• MPW1971 April 27, 2018, 2:41 pm

    It really frosts my cookies when merely picky eaters elevate their preferences to being because of “allergies”. I’m 47 and I myself am only allergic to cats and ragweed – neither of which have ever made it on my plate – but I fully sympathize with those who really have allergies.
    I have had a lady-friend who was allergic to fish – not the life-threatening peanut allergy but enough that eating fish (but not simply having her food touch it) resulted in days of illness. If she can move a shrimp out of her fried rice, then I’m sure that people out there who don’t like cherry tomatoes, can just lift them away out of their salad.
    If a person is so traumatized by the thought of eating certain foods – never mind actually eating them – then I truly question their ability to get out of the house, to watch television (for fear of seeing a commercial with that aforementioned food), or to eat in a restaurant. Yes, such people exist – and I read about them having a grilled cheese sandwich for breakfast, lunch, and dinner, every day of the year – but they know their preferences and avoid exposure rather than throw a hissy fit because the tomato, pickle, or something else is present.
    And it’s different for something – my old boss hated all condiments like mayo or mustard, and it’s a lot harder to remove said mayo or mustard sufficiently from your sandwich.
    Even my Muslim co-worker would simply ask for new cutlery and a new small plate if he found that he had inadvertently consumed pork – as would sometimes happen in buffets with poor labelling.
    But for the love of food, please do not claim a preference to be an allergy. Yes, it’s likely that your preference will be taken seriously, but if you don’t get sick after eating the wrong thing, you are really disingenuous to those who will.
    Lastly – I used to work with a very picky eater from another company. He was from a small town and had lived a rather sheltered life, having never eaten a shrimp or other shellfish until he was in his 20’s. He claimed to be allergic to onions. Highly allergic. Guaranteed illness. And yet, one of his favorite places to eat was McDonald’s. When I asked him if he got his cheeseburgers custom-made with no onions, he stared at me blankly. I asked then what did he think those little white squares are on a McDonald’s burger (they are dehydrated onions). Still more staring. Apparently he was just a drama llama – not enough to just not like onions – thus the allergy. And yet, hardly a week would go by where he didn’t eat some.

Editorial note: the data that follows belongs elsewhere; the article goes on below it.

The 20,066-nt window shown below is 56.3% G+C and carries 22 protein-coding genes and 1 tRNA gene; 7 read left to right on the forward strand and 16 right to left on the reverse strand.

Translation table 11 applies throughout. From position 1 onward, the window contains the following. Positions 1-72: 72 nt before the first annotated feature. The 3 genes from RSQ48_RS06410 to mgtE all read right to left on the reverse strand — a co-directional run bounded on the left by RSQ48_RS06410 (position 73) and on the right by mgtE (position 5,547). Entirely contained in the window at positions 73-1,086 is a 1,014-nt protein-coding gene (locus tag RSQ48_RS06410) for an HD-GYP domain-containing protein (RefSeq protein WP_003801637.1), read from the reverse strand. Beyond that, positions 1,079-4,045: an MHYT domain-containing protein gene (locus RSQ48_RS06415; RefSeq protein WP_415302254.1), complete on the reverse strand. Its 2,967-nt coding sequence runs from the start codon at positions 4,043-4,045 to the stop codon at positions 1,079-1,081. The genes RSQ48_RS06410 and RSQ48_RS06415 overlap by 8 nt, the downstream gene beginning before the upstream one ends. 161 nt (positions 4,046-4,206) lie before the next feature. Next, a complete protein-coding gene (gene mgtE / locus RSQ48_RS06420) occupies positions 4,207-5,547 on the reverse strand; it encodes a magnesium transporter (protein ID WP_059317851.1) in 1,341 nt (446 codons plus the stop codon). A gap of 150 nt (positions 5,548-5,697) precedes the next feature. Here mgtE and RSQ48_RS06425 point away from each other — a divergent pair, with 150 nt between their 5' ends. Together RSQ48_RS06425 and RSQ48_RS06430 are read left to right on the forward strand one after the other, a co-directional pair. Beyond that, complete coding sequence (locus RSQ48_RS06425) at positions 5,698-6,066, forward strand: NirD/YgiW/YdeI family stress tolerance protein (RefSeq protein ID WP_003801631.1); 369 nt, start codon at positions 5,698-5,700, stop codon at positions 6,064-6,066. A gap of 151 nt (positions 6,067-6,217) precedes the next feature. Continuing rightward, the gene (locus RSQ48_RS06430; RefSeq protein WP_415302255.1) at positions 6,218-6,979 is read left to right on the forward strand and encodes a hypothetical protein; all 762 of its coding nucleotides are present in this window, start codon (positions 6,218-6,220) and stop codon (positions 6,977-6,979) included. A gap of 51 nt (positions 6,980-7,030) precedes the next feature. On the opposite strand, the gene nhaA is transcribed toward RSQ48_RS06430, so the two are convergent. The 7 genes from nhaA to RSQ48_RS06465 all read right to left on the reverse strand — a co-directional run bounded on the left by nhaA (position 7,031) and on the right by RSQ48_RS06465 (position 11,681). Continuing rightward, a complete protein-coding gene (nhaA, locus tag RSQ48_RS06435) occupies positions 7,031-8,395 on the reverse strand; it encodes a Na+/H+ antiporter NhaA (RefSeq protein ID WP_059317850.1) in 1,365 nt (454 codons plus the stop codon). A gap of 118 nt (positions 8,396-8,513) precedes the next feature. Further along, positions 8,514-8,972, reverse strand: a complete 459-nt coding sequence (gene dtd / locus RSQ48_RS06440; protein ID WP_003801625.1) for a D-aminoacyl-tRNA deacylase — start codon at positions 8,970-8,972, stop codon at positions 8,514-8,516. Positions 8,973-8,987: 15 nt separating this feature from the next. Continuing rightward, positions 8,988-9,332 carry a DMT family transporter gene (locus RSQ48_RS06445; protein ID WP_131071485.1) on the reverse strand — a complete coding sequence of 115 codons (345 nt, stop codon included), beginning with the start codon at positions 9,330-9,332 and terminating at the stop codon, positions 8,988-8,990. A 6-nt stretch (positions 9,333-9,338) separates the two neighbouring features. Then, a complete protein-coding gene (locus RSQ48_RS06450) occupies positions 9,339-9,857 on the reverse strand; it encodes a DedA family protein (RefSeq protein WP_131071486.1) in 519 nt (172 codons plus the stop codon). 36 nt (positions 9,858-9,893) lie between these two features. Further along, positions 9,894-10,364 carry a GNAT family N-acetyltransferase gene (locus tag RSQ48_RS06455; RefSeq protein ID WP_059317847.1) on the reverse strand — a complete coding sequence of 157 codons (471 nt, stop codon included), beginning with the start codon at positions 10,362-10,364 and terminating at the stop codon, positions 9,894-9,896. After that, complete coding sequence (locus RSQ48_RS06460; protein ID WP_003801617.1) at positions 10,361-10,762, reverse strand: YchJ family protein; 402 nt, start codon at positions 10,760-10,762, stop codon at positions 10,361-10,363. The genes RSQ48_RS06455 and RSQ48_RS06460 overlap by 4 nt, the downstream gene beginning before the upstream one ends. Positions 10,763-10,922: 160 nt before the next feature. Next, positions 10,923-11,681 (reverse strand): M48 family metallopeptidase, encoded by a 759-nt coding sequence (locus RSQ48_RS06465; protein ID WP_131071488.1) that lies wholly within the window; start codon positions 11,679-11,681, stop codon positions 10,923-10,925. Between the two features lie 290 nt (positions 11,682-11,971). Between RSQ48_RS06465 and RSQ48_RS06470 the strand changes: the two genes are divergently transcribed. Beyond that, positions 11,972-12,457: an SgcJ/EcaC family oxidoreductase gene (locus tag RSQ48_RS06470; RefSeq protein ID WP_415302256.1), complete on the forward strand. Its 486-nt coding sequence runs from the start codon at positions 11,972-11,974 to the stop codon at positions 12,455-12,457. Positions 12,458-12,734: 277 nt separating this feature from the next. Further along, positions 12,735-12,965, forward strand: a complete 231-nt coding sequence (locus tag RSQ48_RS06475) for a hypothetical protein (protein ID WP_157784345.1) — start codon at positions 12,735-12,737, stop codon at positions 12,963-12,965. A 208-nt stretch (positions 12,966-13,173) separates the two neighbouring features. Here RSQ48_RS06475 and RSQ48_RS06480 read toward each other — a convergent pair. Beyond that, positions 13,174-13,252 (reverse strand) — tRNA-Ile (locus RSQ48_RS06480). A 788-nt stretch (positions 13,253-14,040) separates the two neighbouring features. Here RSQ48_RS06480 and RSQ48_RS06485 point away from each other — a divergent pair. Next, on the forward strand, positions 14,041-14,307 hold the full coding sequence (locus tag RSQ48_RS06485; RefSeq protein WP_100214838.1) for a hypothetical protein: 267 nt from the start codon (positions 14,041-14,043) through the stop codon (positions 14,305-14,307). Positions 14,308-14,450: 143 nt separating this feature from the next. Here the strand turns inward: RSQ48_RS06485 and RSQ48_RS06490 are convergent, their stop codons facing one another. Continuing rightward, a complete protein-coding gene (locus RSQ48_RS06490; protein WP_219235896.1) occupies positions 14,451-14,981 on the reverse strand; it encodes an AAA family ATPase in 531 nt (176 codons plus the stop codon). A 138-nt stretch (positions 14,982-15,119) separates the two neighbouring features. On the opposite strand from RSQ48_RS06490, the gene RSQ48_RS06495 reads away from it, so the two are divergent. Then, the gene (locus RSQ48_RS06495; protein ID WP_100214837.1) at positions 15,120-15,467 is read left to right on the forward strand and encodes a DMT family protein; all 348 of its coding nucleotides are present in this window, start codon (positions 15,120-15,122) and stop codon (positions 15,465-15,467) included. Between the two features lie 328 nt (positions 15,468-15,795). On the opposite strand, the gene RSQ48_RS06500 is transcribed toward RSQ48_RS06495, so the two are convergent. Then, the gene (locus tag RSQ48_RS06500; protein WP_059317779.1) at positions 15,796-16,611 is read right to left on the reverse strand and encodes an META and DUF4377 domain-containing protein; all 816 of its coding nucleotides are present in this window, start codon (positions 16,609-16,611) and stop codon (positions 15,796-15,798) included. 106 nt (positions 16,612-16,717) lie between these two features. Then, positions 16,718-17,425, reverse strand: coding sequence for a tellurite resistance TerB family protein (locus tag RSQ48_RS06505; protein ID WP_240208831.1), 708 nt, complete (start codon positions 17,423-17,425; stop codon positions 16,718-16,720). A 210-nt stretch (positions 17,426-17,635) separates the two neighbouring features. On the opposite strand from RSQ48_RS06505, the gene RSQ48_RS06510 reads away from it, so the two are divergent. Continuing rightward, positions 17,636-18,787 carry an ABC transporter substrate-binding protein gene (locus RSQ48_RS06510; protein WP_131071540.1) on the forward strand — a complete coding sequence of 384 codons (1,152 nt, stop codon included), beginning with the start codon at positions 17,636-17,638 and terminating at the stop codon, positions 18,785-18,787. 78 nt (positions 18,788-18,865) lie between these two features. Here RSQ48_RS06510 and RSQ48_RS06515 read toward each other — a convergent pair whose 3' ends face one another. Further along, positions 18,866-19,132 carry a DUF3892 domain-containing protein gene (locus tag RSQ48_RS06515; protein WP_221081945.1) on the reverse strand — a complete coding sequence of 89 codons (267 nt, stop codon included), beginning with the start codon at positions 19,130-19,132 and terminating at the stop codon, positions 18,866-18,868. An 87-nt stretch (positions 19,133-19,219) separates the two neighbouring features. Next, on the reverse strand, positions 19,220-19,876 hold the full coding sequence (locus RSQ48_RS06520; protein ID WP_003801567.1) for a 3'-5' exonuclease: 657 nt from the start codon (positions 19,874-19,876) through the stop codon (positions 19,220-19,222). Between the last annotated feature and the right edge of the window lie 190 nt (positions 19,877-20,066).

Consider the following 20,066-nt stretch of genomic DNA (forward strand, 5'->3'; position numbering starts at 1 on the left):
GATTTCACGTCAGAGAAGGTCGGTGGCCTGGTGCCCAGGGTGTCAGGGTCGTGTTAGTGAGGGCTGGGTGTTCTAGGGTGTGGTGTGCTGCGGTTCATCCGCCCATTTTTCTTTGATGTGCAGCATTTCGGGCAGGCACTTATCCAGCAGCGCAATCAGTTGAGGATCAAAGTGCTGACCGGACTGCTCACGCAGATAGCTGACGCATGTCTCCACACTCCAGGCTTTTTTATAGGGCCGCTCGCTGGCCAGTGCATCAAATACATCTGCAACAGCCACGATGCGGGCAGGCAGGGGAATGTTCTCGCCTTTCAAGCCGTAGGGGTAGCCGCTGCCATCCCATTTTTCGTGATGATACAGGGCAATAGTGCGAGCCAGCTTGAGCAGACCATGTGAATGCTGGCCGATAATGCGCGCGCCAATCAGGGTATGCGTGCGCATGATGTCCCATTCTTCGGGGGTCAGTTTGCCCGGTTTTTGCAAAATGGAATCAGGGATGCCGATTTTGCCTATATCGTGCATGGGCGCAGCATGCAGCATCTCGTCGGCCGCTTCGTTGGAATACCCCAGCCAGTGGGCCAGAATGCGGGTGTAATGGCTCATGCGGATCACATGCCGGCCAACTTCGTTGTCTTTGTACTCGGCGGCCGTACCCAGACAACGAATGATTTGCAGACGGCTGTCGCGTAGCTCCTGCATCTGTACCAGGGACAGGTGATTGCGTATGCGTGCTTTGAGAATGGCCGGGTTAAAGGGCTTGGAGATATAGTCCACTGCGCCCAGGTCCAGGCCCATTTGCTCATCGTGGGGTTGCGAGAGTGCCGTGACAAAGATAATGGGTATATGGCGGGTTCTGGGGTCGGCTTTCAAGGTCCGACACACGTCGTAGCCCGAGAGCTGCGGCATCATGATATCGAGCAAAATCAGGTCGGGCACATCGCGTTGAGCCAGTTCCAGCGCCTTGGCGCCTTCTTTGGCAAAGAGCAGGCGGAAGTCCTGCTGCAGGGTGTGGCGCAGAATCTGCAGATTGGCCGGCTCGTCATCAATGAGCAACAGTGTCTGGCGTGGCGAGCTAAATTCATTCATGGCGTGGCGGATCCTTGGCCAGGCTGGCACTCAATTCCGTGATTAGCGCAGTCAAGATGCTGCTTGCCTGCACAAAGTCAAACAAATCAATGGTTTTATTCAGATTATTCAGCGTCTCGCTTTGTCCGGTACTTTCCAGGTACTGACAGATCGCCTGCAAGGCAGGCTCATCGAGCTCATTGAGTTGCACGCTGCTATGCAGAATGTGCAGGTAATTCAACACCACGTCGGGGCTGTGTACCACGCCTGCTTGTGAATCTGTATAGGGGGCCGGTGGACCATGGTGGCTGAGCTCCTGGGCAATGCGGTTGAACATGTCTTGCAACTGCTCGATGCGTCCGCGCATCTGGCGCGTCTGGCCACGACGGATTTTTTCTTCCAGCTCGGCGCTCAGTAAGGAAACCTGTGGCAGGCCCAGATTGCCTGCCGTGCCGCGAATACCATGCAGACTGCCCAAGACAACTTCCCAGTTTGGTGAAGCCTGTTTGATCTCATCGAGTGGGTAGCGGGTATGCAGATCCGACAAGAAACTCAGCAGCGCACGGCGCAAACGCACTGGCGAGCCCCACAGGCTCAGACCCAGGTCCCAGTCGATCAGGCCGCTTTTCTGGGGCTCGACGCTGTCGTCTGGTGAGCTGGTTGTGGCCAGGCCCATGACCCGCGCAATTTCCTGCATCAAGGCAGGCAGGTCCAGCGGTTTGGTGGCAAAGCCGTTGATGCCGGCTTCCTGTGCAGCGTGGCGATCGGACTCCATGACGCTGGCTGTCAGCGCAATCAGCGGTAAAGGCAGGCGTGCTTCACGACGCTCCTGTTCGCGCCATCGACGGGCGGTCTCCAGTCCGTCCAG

• K August 17, 2018, 9:43 am

    My son has Sensory Processing Disorder, and as a result, he has had a complicated relationship with food. I have, however, raised him to understand this is his problem and no one else’s. Our friends all know, and are very gracious in making sure they have something “safe” he can eat. They also let me know if it’s going to be a different type of cuisine he won’t eat, because they know I will simply bring his food with us.

    If this is the problem with the friend of the OP, Friend needs to analyze menus of the most commonly chosen eating establishments in their area to identify one dish they can eat, so they do not cause this kind of a problem for their friends.

  • Ashley Kilday February 25, 2019, 8:58 pm

    We had a Fourth of July game night a few years ago, inviting our RPG group. There were to be five plus my husband, myself, and our kids. I put out an informal invitation saying “We’re providing this, this, and this. Bring something to share if you like.” Most of these people usually brought drinks or desserts or fancy chips to our games, so we are accustomed to providing what amounts to an entree and letting everyone else fill in as they see fit. No pressure. One guy messages back that he’s planning on bringing his new girlfriend. Oh, and that she is extremely picky (‘won’t eat this, that, this other thing, is also vegan’) — I reiterated what I’d said about the menu and that if they needed to pick something up for her on the way they should do that.
    She proceeded to whine about everything that was served. In a fit of trying to make Miss Vegan feel welcome, I made extra oven nachos (which she ate, cheese and all) then pretended to fall asleep on the sofa so boyfriend would pay more attention to her and her “narcolepsy.”

  • Ashley Kilday February 25, 2019, 8:59 pm

    She proceeded to whine about everything that was served. In a fit of trying to make Miss Vegan feel welcome, I made extra oven nachos (which she ate, cheese and all) then **she** pretended to fall asleep on the sofa so boyfriend would pay more attention to her and her “narcolepsy.”